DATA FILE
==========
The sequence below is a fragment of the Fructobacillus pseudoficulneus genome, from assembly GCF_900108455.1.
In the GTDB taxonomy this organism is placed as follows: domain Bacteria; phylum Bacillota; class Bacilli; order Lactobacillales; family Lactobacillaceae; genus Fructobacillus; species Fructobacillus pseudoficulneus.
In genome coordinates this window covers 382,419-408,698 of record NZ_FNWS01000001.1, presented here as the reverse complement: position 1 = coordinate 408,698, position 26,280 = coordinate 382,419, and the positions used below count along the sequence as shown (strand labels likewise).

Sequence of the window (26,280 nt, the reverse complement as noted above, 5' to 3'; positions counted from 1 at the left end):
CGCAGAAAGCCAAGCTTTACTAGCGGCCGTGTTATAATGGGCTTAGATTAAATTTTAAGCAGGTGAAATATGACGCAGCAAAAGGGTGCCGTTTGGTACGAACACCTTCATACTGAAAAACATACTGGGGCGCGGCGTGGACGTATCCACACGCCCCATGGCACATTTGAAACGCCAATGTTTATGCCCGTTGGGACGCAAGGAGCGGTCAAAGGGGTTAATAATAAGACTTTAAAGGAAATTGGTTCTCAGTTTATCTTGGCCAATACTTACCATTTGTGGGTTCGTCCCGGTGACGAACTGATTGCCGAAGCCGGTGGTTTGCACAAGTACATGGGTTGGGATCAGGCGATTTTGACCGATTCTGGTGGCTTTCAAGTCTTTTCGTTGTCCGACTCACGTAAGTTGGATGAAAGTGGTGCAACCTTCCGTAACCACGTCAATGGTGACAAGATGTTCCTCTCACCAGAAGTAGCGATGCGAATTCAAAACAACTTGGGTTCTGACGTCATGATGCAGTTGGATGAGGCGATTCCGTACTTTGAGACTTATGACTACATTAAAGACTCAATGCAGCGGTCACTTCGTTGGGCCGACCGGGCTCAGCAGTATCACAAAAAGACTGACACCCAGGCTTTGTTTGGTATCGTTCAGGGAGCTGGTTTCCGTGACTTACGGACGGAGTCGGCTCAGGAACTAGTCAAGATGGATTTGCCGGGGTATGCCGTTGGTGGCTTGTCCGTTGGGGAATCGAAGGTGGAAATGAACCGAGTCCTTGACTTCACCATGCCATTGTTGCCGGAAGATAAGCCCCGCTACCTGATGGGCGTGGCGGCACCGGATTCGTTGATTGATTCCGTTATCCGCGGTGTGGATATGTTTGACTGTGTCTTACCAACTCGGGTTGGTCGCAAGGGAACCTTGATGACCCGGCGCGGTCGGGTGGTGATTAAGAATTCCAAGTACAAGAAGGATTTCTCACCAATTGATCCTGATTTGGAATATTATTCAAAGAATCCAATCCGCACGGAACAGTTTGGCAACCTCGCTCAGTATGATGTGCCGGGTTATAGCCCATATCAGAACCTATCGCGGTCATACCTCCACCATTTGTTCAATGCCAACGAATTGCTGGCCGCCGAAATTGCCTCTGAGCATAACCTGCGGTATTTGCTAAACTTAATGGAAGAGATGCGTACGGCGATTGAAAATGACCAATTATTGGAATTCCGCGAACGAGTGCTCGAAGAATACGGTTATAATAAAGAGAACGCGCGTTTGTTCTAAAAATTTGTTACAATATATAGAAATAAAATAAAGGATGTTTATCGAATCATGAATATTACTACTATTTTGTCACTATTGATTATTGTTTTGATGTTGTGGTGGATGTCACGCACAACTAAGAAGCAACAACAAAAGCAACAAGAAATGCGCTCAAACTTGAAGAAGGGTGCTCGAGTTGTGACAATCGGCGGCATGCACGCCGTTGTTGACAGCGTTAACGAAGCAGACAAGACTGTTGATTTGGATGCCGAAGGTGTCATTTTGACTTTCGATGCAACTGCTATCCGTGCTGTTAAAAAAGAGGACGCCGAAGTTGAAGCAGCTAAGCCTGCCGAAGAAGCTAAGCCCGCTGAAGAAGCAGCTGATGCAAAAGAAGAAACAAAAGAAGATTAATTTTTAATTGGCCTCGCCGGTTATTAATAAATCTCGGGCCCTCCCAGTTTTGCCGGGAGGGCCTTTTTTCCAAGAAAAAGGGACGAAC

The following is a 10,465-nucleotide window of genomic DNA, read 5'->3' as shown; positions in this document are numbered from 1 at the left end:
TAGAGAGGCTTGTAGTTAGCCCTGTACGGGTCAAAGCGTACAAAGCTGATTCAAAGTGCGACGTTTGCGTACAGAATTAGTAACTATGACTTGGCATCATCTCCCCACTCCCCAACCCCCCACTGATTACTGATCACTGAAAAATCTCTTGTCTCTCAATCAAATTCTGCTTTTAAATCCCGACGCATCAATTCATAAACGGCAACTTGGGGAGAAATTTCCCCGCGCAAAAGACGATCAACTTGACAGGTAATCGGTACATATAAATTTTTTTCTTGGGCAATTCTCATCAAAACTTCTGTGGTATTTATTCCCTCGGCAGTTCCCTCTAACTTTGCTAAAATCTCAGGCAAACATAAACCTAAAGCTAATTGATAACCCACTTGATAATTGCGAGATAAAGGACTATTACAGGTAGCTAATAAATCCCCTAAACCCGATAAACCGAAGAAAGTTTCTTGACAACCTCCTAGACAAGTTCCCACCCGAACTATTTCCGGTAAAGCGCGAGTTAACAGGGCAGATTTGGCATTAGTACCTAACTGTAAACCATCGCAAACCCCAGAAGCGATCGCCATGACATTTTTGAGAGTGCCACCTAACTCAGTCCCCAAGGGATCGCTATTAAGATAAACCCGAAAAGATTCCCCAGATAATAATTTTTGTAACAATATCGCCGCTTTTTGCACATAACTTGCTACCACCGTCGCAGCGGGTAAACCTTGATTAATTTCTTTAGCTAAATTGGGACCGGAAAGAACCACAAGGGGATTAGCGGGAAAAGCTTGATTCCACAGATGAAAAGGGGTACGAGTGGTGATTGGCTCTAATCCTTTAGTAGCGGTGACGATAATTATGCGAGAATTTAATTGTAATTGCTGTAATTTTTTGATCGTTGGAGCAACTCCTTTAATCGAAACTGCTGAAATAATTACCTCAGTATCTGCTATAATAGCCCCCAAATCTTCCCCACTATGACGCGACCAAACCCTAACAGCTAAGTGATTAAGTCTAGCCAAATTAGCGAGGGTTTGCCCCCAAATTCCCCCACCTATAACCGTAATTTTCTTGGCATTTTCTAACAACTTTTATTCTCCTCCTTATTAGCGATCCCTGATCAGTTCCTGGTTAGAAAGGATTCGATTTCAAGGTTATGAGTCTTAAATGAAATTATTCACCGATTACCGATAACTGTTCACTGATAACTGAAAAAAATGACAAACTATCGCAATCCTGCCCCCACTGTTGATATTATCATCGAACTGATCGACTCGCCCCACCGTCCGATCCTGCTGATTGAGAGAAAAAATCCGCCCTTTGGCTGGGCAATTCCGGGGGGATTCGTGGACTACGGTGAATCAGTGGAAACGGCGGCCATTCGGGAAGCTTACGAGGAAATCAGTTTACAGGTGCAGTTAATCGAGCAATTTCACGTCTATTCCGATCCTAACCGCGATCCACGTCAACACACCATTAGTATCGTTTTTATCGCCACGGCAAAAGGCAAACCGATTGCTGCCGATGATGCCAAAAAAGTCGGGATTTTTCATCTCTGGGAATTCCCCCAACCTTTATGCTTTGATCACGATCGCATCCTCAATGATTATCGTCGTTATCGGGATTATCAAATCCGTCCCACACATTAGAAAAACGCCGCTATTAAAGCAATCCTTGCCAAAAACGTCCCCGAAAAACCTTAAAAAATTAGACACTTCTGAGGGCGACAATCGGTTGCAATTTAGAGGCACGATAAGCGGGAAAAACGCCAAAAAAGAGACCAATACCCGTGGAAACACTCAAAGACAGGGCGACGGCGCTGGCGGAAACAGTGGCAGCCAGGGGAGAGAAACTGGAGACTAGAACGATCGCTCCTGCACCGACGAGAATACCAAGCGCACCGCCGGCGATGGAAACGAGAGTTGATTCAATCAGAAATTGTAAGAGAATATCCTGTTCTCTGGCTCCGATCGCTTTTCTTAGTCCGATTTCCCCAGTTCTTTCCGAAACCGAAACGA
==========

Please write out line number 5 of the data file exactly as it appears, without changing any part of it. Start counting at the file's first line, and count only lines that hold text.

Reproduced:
CGCAGAAAGCCAAGCTTTACTAGCGGCCGTGTTATAATGGGCTTAGATTAAATTTTAAGCAGGTGAAATATGACGCAGCAAAAGGGTGCCGTTTGGTACGAACACCTTCATACTGAAAAACATACTGGGGCGCGGCGTGGACGTATCCACACGCCCCATGGCACATTTGAAACGCCAATGTTTATGCCCGTTGGGACGCAAGGAGCGGTCAAAGGGGTTAATAATAAGACTTTAAAGGAAATTGGTTCTCAGTTTATCTTGGCCAATACTTACCATTTGTGGGTTCGTCCCGGTGACGAACTGATTGCCGAAGCCGGTGGTTTGCACAAGTACATGGGTTGGGATCAGGCGATTTTGACCGATTCTGGTGGCTTTCAAGTCTTTTCGTTGTCCGACTCACGTAAGTTGGATGAAAGTGGTGCAACCTTCCGTAACCACGTCAATGGTGACAAGATGTTCCTCTCACCAGAAGTAGCGATGCGAATTCAAAACAACTTGGGTTCTGACGTCATGATGCAGTTGGATGAGGCGATTCCGTACTTTGAGACTTATGACTACATTAAAGACTCAATGCAGCGGTCACTTCGTTGGGCCGACCGGGCTCAGCAGTATCACAAAAAGACTGACACCCAGGCTTTGTTTGGTATCGTTCAGGGAGCTGGTTTCCGTGACTTACGGACGGAGTCGGCTCAGGAACTAGTCAAGATGGATTTGCCGGGGTATGCCGTTGGTGGCTTGTCCGTTGGGGAATCGAAGGTGGAAATGAACCGAGTCCTTGACTTCACCATGCCATTGTTGCCGGAAGATAAGCCCCGCTACCTGATGGGCGTGGCGGCACCGGATTCGTTGATTGATTCCGTTATCCGCGGTGTGGATATGTTTGACTGTGTCTTACCAACTCGGGTTGGTCGCAAGGGAACCTTGATGACCCGGCGCGGTCGGGTGGTGATTAAGAATTCCAAGTACAAGAAGGATTTCTCACCAATTGATCCTGATTTGGAATATTATTCAAAGAATCCAATCCGCACGGAACAGTTTGGCAACCTCGCTCAGTATGATGTGCCGGGTTATAGCCCATATCAGAACCTATCGCGGTCATACCTCCACCATTTGTTCAATGCCAACGAATTGCTGGCCGCCGAAATTGCCTCTGAGCATAACCTGCGGTATTTGCTAAACTTAATGGAAGAGATGCGTACGGCGATTGAAAATGACCAATTATTGGAATTCCGCGAACGAGTGCTCGAAGAATACGGTTATAATAAAGAGAACGCGCGTTTGTTCTAAAAATTTGTTACAATATATAGAAATAAAATAAAGGATGTTTATCGAATCATGAATATTACTACTATTTTGTCACTATTGATTATTGTTTTGATGTTGTGGTGGATGTCACGCACAACTAAGAAGCAACAACAAAAGCAACAAGAAATGCGCTCAAACTTGAAGAAGGGTGCTCGAGTTGTGACAATCGGCGGCATGCACGCCGTTGTTGACAGCGTTAACGAAGCAGACAAGACTGTTGATTTGGATGCCGAAGGTGTCATTTTGACTTTCGATGCAACTGCTATCCGTGCTGTTAAAAAAGAGGACGCCGAAGTTGAAGCAGCTAAGCCTGCCGAAGAAGCTAAGCCCGCTGAAGAAGCAGCTGATGCAAAAGAAGAAACAAAAGAAGATTAATTTTTAATTGGCCTCGCCGGTTATTAATAAATCTCGGGCCCTCCCAGTTTTGCCGGGAGGGCCTTTTTTCCAAGAAAAAGGGACGAAC